“Some of the song writing is dealing with fairly large issues,” Dan Mangan said of his most recent album, Nice, Nice, Very Nice, “but doing it in a way that’s kind of with a grin on your face, kind of tongue-in-cheek — audio photographs of silly human characteristics, kind of.”
Mangan’s second and most recent release kept some of the self-deprecating ideas that were prevalent in his first album, Postcards and Daydreaming, but spun them by including more humour. Mangan described the shift as an acknowledgement of the faults inherent in being human.
“I really get a kick out of people,” he added, “so I think it’s just kind of nice to be able to put some of that observational ridiculousness into song.”
His statements echoed what many people like of Kurt Vonnegut’s writing, which is a fitting comparison — Mangan took the title of his second album from Vonnegut’s book Cat’s Cradle and he claims Vonnegut as an influence on his work. Mangan said he admires the way Vonnegut articulates “the insanity of all of this.”
“I think he’s the master at poking fun at human beings,” Mangan said, “and meanwhile he wasn’t looking down on anybody. He was able to do it from a sense of justice . . . . The album title was a bit of an ode to him because he died a few years ago and I think he was one of the great minds of the 20th century.”
Another artist Mangan said he holds in esteem is B.C. based spoken word poet Shane Koyczan, with whom Mangan has collaborated and become friends. The two met when Mangan performed in Koyczan’s hometown of Penticton, B.C., to a crowd of about eight people. Mangan says he finds it amazing how Koyczan can hold an audience captive merely by speaking.
“He just talks,” he said. “It’s magnificent to behold.”
During the late ’90s and early 2000s Koyczan was a pioneer of Vancouver’s spoken word scene, which Mangan commented on with some admiration.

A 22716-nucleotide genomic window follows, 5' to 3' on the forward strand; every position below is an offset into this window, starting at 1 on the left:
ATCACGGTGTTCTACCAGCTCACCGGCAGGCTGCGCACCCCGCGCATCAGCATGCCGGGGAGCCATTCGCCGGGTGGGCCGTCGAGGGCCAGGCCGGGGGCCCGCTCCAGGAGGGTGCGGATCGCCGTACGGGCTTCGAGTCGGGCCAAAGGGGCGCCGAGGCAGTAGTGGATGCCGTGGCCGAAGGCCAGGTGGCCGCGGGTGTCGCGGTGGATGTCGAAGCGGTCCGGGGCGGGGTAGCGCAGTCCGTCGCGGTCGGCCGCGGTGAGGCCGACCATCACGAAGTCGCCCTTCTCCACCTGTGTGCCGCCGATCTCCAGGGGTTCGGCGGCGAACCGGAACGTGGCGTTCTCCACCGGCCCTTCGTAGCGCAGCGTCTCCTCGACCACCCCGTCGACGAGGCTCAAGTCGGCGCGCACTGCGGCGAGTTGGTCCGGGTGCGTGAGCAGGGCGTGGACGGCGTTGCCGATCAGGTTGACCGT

Before leaving to catch a quick pre-show nap, Mangan ran through some of the craziest moments of his tour: just a few nights before he and the band had been in a log sauna at Falcon Lake, Man., and then jumped into the freezing water of the lake before running back to the sauna. This was probably a questionable idea since Mangan had just recently gotten over what he assumes was a bout of H1N1 in Charlottetown, which explained why every joke ended in a chuckle-turned-cough.
“That’s kinda like the album’s thesis statement: we all suck.”
-Dan Mangan on his newest album
“I got to the Econo Lodge and just slept for 54 straight hours,” he said.
The band also experienced some group setbacks: during the first leg of the tour the band was almost run over by a train; upright bass player Mike left his luggage in Fargo, N.D., and had to have it sent by bus to Toronto; and the group lost Erin the violinist in Toronto while they had her cell phone.
With all the headaches involved, one might assume that the second-last show of the tour would see a rather bedraggled Mangan short on stage banter. But his voice, which has the whiskey-soaked, cigarette-smoke-drenched charm of a 1920s blues singer’s, sounds just as good after a month-long tour as it does after a round of studio touch-ups, as the audience at Amigos learned on Oct. 29.
Despite the fact that the show was near the end of a Canada-wide tour and that he will be moving on to Europe for a six-week tour just two days after getting home to Vancouver, Mangan was a lively performer who acquiesced to audience requests for songs he had not played in over a year and led the audience in a clap-and sing-along.
photo: Matthew Stefanson